IMF Managing Director Christine Lagarde has called the Indian economy a “bright spot” on the global economic landscape. The IMF has raised its growth forecast for the current fiscal to 7.2 per cent and the outlook for the future is generally optimistic. Since Modi came to power last May, inflation has fallen to around five percent while GDP growth for the current financial year is at 7.4 percent. Asia’s third largest economy is now outpacing China. That is right, it is growing faster than China. But we shouldn’t be alarmed at Indian success; this was expected. Chinese growth has plateaued, and it is now growing at a more constant rate. But we are talking about the rates of growth. China is still a bigger economy with a bigger GDP. The Indian growth spurt will continue and will soon plateau too. India doesn’t have the manpower and the discipline to outgrow China. Still, we have a titan sitting on our eastern border that we cannot compete with economically, at all.

What does it mean for Pakistan? It means that except for our foot in Kashmir, we are not a threat to India. We are merely a thorn in their side. They are in competition with China, economically and militarily. This does not mean that they want to, or ever will, go to war with China. But it means that they are readying themselves to be able to deal with small problems like Pakistan. This is a grand change in the way that politics will play out in the region, and Pakistan is not a big player, even though the narrative of the Pakistan state would like to portray other wise. From the issue of Kashmir, to the problems of the Indus waters, we are on a weak footing. According to India, it does not owe us any water, nor will it back off from interfering in Kashmir. It does not need to.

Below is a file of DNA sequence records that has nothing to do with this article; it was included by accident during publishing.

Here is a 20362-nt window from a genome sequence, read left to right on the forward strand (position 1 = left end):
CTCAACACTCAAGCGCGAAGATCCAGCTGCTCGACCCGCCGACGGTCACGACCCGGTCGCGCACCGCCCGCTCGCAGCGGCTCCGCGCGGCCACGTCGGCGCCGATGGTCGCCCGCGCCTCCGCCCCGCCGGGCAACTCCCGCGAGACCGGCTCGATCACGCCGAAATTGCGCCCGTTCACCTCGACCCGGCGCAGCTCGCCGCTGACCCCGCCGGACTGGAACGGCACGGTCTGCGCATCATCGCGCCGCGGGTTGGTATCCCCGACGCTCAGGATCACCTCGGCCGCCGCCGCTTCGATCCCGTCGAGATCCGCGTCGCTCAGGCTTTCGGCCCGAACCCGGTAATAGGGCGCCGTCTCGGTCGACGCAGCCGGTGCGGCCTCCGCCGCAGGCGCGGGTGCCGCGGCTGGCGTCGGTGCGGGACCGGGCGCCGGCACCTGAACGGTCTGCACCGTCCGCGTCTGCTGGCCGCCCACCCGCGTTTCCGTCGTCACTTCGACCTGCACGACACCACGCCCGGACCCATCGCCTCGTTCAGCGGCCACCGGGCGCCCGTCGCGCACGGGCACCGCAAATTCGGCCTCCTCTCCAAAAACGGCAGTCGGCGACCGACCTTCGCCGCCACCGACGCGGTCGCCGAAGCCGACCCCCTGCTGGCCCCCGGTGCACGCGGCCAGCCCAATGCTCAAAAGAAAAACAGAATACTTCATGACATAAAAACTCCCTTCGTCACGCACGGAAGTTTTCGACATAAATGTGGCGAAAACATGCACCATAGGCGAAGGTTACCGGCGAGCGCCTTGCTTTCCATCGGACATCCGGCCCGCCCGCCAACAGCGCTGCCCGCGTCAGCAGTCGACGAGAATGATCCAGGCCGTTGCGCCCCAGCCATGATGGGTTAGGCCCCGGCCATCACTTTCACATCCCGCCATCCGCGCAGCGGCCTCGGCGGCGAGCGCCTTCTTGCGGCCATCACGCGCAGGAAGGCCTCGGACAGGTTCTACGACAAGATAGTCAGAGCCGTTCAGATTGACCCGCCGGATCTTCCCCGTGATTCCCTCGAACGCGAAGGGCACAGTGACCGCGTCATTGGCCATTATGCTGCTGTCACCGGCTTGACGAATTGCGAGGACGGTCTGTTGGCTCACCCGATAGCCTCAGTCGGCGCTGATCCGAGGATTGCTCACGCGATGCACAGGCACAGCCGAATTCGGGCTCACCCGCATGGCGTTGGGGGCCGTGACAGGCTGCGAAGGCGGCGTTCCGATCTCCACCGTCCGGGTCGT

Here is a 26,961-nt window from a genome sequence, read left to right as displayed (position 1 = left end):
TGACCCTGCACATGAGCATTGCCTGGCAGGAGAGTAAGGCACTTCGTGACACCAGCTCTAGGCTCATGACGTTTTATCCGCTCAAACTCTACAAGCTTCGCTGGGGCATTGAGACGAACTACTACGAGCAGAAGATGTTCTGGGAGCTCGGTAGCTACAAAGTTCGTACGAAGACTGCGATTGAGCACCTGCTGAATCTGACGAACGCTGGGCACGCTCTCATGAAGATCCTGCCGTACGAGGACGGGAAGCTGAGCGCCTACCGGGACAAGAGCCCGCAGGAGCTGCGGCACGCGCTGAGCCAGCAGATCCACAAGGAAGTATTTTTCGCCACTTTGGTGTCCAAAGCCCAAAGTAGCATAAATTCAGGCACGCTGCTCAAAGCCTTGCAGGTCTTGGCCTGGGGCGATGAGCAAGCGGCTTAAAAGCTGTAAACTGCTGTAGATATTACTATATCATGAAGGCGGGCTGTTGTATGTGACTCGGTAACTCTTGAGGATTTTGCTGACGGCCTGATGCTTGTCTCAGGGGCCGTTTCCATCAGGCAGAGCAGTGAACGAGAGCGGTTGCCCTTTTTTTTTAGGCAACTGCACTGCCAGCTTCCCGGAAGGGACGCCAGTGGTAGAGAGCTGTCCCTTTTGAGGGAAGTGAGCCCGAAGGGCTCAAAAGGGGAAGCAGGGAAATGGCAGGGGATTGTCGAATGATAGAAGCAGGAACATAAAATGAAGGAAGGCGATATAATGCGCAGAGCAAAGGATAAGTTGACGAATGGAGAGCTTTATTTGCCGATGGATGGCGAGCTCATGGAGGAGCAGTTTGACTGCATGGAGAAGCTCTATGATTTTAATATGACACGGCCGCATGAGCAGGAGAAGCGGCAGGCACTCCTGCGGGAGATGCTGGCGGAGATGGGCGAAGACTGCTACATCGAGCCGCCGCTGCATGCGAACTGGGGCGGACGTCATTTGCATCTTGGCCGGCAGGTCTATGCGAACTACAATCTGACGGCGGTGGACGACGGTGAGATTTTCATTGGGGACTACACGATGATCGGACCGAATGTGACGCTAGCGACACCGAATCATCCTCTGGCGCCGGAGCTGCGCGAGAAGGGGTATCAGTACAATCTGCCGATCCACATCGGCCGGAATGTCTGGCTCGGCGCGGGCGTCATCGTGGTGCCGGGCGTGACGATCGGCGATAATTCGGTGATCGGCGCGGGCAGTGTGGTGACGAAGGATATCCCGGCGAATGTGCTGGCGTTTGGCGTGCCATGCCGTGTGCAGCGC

India is trying to narrow the military gap with China, which has been building up its fleet of ships and submarines making forays in the Indian Ocean. It has raised its defence spending in 2015 by 12 percent. India’s sphere of influence is growing south, with Modi making pledges during a visit to Sri Lanka, the Maldives, Mauritius and Seychelles after decades of neglect. All these countries will soon be caught in a “China or India?” dilemma. Pakistan has hitched its wagon to China, and must make sure this relationship is strengthened as much as possible. The country has to stay relevant in the new security climate, and one way is to improve its economic standing drastically. At the end of the day, it will be guns and nukes that will kill us. Only the economy can help us survive.